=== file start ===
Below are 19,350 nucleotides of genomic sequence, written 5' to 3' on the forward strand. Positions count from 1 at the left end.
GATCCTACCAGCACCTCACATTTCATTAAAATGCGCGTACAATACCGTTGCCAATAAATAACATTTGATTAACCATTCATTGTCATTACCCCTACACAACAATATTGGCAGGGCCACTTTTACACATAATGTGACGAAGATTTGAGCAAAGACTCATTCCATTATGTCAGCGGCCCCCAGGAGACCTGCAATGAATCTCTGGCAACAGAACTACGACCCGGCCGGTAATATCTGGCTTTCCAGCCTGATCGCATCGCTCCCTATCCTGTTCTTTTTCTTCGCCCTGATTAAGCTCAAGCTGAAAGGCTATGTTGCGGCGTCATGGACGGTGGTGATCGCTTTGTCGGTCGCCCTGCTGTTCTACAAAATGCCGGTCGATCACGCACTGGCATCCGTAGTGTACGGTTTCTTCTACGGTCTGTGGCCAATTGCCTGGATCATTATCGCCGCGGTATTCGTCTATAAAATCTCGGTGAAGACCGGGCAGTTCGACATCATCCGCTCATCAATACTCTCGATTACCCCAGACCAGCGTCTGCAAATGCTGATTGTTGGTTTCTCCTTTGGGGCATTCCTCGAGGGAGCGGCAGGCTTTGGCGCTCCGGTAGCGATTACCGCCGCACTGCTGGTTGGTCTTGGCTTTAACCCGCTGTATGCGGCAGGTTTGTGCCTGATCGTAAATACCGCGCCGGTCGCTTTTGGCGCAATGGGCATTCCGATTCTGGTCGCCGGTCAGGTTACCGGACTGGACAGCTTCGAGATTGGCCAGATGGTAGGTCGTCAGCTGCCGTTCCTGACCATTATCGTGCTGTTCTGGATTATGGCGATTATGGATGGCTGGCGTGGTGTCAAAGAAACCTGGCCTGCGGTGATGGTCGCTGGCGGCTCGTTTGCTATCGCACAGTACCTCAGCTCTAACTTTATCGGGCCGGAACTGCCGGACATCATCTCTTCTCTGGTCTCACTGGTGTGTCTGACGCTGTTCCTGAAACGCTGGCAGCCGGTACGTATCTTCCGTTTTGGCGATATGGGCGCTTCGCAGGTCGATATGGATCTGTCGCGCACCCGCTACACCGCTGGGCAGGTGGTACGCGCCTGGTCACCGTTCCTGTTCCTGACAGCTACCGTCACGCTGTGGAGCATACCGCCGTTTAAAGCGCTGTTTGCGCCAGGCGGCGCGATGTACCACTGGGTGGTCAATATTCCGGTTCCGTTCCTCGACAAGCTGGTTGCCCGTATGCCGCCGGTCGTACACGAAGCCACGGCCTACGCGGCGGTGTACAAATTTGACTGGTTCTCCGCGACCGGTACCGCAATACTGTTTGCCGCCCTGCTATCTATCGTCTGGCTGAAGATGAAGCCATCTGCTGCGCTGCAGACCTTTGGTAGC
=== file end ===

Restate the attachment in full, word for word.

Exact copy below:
Below are 19,350 nucleotides of genomic sequence, written 5' to 3' on the forward strand. Positions count from 1 at the left end.
GATCCTACCAGCACCTCACATTTCATTAAAATGCGCGTACAATACCGTTGCCAATAAATAACATTTGATTAACCATTCATTGTCATTACCCCTACACAACAATATTGGCAGGGCCACTTTTACACATAATGTGACGAAGATTTGAGCAAAGACTCATTCCATTATGTCAGCGGCCCCCAGGAGACCTGCAATGAATCTCTGGCAACAGAACTACGACCCGGCCGGTAATATCTGGCTTTCCAGCCTGATCGCATCGCTCCCTATCCTGTTCTTTTTCTTCGCCCTGATTAAGCTCAAGCTGAAAGGCTATGTTGCGGCGTCATGGACGGTGGTGATCGCTTTGTCGGTCGCCCTGCTGTTCTACAAAATGCCGGTCGATCACGCACTGGCATCCGTAGTGTACGGTTTCTTCTACGGTCTGTGGCCAATTGCCTGGATCATTATCGCCGCGGTATTCGTCTATAAAATCTCGGTGAAGACCGGGCAGTTCGACATCATCCGCTCATCAATACTCTCGATTACCCCAGACCAGCGTCTGCAAATGCTGATTGTTGGTTTCTCCTTTGGGGCATTCCTCGAGGGAGCGGCAGGCTTTGGCGCTCCGGTAGCGATTACCGCCGCACTGCTGGTTGGTCTTGGCTTTAACCCGCTGTATGCGGCAGGTTTGTGCCTGATCGTAAATACCGCGCCGGTCGCTTTTGGCGCAATGGGCATTCCGATTCTGGTCGCCGGTCAGGTTACCGGACTGGACAGCTTCGAGATTGGCCAGATGGTAGGTCGTCAGCTGCCGTTCCTGACCATTATCGTGCTGTTCTGGATTATGGCGATTATGGATGGCTGGCGTGGTGTCAAAGAAACCTGGCCTGCGGTGATGGTCGCTGGCGGCTCGTTTGCTATCGCACAGTACCTCAGCTCTAACTTTATCGGGCCGGAACTGCCGGACATCATCTCTTCTCTGGTCTCACTGGTGTGTCTGACGCTGTTCCTGAAACGCTGGCAGCCGGTACGTATCTTCCGTTTTGGCGATATGGGCGCTTCGCAGGTCGATATGGATCTGTCGCGCACCCGCTACACCGCTGGGCAGGTGGTACGCGCCTGGTCACCGTTCCTGTTCCTGACAGCTACCGTCACGCTGTGGAGCATACCGCCGTTTAAAGCGCTGTTTGCGCCAGGCGGCGCGATGTACCACTGGGTGGTCAATATTCCGGTTCCGTTCCTCGACAAGCTGGTTGCCCGTATGCCGCCGGTCGTACACGAAGCCACGGCCTACGCGGCGGTGTACAAATTTGACTGGTTCTCCGCGACCGGTACCGCAATACTGTTTGCCGCCCTGCTATCTATCGTCTGGCTGAAGATGAAGCCATCTGCTGCGCTGCAGACCTTTGGTAGC